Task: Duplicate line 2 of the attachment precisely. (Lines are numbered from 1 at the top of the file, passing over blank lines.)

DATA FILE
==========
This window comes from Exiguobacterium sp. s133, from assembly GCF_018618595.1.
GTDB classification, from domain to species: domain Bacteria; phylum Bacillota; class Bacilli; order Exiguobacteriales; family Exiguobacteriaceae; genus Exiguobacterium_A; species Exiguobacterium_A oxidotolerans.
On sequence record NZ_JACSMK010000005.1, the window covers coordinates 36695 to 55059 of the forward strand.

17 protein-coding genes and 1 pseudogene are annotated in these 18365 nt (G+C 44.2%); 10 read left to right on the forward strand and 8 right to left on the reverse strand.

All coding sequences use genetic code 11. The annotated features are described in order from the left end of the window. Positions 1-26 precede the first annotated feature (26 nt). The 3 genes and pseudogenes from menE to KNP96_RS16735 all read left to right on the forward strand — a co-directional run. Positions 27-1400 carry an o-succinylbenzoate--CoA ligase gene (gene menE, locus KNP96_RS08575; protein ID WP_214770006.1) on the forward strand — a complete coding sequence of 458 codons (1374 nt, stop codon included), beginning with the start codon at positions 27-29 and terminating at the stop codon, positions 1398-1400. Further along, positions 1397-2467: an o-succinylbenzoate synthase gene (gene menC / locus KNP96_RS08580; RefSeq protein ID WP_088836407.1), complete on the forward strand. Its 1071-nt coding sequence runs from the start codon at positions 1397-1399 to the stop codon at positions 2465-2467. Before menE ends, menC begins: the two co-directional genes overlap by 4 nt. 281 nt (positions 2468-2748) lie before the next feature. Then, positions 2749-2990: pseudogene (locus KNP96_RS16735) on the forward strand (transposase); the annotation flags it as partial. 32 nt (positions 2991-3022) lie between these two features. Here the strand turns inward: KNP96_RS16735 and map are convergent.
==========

GTDB classification, from domain to species: domain Bacteria; phylum Bacillota; class Bacilli; order Exiguobacteriales; family Exiguobacteriaceae; genus Exiguobacterium_A; species Exiguobacterium_A oxidotolerans.